Witches or healers?

One take away from this is that researchers need to do more to make sure participants understand what they are participating in.

Cash Transfers and Health: Evidence from Tanzania

My paper, “Cash Transfers and Health: Evidence from Tanzania” (with Holtemeyer & Kosec of IFPRI) has been published in the World Bank Economic Review. The paper is attached. Here is the abstract:

How do cash transfers conditioned on health clinic visits and school attendance impact health-related outcomes? Examining the 2010 randomized introduction of a program in Tanzania, this paper finds nuanced impacts. An initial surge in clinic visits after 1.5 years—due to more visits by those already complying with program health conditions and by non-compliers—disappeared after 2.5 years, largely due to compliers reducing above-minimal visits. The study finds significant increases in take-up of health insurance and the likelihood of seeking treatment when ill. Health improvements were concentrated among children ages 0–5 years rather than the elderly, and took time to materialize; the study finds no improvements after 1.5 years, but 0.76 fewer sick days per month after 2.5 years, suggesting the importance of looking beyond short-term impacts. Reductions in sick days were largest in villages with more baseline health workers per capita, consistent with improvements being sensitive to capacity constraints. These results are robust to adjustments for multiple hypothesis testing.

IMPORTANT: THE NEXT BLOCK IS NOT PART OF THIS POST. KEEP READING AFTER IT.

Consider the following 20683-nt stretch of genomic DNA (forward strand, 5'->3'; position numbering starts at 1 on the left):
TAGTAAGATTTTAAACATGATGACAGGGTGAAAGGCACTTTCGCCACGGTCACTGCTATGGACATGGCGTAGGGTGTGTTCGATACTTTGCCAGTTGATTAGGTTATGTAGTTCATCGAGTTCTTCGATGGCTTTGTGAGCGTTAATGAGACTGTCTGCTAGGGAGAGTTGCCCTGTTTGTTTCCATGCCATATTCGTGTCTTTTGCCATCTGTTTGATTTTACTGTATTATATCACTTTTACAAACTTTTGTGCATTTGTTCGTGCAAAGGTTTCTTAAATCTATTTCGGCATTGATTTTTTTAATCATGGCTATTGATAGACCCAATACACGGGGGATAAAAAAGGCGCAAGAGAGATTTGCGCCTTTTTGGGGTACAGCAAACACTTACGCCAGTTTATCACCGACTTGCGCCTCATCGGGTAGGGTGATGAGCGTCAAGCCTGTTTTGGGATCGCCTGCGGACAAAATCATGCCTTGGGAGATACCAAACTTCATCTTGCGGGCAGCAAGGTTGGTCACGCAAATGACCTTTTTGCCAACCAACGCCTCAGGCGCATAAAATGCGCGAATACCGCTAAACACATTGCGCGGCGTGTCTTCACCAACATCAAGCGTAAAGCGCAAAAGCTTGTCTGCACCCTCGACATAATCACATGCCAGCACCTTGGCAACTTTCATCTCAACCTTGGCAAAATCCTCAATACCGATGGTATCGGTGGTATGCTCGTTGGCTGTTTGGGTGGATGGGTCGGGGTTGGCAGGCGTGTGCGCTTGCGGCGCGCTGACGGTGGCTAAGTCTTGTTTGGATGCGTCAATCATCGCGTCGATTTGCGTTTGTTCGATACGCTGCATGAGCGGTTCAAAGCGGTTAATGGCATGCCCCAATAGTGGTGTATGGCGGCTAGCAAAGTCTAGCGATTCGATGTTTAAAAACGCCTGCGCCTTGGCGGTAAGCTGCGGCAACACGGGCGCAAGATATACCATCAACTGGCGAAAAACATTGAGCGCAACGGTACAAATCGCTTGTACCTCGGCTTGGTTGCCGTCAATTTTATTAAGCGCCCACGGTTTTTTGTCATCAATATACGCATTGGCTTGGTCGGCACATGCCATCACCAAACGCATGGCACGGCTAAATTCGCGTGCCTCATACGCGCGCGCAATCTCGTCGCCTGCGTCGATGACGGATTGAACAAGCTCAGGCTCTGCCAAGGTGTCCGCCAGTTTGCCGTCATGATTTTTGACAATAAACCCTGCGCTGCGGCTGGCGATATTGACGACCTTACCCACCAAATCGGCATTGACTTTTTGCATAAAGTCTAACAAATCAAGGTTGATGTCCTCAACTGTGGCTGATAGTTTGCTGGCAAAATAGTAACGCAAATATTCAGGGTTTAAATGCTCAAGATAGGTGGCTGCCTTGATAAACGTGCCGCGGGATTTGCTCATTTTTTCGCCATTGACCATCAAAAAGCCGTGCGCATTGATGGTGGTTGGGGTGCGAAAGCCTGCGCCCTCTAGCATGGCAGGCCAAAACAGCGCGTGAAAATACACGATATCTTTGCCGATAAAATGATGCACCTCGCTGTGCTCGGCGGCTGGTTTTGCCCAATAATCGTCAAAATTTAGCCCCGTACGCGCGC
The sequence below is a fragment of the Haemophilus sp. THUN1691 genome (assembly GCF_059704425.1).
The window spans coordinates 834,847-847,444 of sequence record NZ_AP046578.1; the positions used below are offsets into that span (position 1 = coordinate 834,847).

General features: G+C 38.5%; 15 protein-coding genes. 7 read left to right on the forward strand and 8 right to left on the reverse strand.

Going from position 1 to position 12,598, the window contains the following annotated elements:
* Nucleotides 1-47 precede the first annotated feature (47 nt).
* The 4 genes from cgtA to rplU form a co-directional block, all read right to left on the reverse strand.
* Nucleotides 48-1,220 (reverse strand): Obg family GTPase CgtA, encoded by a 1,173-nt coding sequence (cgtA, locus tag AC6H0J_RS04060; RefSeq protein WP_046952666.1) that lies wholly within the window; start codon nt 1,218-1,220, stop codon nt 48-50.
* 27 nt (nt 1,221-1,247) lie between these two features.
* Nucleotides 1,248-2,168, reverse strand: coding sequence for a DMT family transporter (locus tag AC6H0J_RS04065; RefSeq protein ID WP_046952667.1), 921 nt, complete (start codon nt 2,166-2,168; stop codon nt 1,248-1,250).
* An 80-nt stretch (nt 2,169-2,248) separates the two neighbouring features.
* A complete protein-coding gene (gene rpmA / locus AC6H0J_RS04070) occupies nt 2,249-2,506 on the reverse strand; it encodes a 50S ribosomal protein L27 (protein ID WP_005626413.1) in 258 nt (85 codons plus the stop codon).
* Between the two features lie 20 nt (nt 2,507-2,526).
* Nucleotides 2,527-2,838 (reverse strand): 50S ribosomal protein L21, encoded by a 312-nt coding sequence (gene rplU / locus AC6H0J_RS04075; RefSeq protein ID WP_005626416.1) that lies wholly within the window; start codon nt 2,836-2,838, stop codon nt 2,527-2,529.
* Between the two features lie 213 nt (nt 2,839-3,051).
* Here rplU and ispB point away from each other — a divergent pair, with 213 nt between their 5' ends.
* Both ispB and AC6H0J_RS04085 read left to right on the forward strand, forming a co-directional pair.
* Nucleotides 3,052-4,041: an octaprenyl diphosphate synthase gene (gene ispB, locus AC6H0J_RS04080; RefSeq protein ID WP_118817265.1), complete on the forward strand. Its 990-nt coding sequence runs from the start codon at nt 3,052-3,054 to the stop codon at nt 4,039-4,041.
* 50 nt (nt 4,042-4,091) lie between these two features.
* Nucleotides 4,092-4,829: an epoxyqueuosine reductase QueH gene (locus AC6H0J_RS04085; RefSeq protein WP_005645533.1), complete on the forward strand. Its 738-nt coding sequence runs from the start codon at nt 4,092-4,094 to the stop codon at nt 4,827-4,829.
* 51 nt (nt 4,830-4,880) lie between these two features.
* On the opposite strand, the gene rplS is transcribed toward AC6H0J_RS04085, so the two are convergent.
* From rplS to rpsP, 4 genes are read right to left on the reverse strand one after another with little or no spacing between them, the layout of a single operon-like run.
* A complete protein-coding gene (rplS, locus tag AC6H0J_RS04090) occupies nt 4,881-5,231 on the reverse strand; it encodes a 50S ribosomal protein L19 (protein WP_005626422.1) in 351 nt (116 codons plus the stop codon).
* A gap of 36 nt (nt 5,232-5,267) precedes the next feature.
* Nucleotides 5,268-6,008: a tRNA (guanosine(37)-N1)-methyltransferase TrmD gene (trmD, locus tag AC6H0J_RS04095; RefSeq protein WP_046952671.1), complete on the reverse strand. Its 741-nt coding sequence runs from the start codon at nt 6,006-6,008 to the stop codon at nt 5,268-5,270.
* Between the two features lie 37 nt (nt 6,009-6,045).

This is a deep analysis of the health investments and impacts stemming from cash transfers in Tanzania. Here are some other resources from the same experiment:

  1. An open access working paper version of the attached paper is available here (which is substantively the same as the published version), and a summary blog post is here.
  2. A broader analysis of program impacts (beyond health) is available here. A quick summary of those results is available here.
  3. All of the data from the Tanzania community-based conditional cash transfer evaluation are available here.